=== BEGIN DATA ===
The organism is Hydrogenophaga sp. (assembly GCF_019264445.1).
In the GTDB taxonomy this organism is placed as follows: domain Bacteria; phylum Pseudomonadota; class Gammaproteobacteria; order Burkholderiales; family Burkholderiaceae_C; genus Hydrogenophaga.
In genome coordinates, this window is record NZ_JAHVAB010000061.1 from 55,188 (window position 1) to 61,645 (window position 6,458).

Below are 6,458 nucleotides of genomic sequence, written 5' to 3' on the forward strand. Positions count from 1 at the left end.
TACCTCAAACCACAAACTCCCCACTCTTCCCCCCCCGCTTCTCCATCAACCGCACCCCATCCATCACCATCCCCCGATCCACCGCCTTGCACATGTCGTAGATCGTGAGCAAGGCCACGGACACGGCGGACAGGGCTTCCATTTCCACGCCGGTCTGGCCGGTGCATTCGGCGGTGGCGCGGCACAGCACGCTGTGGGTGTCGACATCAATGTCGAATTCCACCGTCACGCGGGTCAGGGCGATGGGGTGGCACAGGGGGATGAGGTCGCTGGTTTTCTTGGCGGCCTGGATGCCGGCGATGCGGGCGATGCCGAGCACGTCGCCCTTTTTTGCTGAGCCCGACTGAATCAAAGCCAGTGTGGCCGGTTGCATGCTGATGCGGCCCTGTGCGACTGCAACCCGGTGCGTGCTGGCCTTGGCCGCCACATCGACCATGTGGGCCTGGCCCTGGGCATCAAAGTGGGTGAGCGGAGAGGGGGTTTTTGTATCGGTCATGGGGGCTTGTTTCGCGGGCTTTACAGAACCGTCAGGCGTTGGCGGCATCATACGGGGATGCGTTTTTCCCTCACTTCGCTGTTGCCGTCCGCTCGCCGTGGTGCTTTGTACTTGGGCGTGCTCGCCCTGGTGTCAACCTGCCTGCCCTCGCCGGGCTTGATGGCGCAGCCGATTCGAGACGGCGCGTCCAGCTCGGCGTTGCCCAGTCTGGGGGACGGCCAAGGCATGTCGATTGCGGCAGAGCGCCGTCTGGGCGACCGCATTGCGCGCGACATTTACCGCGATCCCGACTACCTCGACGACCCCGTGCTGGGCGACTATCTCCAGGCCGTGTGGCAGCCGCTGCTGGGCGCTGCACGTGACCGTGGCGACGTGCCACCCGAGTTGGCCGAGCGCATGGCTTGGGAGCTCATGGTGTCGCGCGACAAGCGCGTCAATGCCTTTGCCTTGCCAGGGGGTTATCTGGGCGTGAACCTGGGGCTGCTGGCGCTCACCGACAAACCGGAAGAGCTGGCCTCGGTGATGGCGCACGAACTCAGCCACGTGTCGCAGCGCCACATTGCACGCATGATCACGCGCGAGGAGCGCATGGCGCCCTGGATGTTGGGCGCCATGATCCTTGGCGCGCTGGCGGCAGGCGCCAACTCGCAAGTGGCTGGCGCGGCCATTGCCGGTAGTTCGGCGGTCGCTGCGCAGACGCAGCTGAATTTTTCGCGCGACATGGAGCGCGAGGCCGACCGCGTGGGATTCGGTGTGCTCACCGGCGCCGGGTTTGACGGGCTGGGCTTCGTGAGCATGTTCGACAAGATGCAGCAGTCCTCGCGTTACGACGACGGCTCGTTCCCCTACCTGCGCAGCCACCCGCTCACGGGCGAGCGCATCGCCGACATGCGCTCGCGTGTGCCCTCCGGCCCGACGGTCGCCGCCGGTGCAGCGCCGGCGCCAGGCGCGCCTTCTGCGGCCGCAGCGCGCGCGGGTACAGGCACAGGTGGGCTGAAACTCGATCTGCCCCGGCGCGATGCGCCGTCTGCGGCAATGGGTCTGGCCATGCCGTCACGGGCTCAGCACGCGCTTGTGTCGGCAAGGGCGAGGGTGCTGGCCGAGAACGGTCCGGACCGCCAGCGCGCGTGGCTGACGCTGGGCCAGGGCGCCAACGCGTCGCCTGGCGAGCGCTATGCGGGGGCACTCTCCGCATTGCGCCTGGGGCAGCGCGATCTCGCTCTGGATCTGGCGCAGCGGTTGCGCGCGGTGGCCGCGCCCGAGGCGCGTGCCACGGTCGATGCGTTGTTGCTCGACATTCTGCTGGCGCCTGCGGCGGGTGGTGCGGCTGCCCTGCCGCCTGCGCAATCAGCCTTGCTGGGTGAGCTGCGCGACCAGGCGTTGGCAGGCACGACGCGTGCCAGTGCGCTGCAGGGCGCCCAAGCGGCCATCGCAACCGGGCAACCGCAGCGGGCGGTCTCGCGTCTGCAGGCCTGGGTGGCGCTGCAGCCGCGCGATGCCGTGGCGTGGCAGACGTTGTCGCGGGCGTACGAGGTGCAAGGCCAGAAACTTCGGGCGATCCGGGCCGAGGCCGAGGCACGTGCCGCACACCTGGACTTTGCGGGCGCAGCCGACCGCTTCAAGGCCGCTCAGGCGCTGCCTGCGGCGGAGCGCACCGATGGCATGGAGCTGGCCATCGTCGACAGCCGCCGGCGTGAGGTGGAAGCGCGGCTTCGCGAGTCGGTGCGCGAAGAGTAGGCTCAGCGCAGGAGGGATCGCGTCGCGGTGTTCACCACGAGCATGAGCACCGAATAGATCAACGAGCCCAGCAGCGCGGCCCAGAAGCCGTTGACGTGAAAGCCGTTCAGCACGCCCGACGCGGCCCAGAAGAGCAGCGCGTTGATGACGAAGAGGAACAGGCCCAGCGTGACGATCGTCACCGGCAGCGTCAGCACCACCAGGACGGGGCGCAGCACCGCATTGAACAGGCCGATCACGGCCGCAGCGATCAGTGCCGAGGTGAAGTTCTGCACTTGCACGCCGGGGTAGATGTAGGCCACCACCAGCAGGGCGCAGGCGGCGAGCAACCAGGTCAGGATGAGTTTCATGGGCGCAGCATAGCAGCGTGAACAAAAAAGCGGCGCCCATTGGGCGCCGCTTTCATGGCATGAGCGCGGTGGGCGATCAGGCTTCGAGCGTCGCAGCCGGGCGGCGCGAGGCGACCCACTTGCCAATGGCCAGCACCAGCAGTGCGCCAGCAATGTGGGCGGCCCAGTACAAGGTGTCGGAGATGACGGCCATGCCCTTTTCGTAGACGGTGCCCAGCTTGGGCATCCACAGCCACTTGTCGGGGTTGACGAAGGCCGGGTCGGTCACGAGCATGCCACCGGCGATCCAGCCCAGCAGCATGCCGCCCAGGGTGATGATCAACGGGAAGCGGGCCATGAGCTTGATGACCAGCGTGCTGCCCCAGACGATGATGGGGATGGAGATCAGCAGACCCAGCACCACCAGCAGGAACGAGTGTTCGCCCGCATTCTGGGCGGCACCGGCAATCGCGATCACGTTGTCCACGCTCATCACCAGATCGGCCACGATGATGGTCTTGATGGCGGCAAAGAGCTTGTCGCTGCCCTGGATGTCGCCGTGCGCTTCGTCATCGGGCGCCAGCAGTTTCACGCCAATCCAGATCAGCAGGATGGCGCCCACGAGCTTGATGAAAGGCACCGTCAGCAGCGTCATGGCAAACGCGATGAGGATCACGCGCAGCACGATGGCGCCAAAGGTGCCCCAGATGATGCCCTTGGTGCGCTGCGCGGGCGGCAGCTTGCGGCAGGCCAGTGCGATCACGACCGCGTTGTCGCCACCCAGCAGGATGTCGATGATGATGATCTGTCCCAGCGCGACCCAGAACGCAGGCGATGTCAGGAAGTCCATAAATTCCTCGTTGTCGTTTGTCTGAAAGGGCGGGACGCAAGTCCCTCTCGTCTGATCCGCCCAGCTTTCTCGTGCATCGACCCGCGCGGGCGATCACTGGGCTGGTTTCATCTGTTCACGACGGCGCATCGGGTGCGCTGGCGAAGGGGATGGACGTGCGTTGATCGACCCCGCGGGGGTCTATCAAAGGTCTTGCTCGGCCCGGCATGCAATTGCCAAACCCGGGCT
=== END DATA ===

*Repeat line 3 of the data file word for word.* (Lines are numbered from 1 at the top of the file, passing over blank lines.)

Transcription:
In genome coordinates, this window is record NZ_JAHVAB010000061.1 from 55,188 (window position 1) to 61,645 (window position 6,458).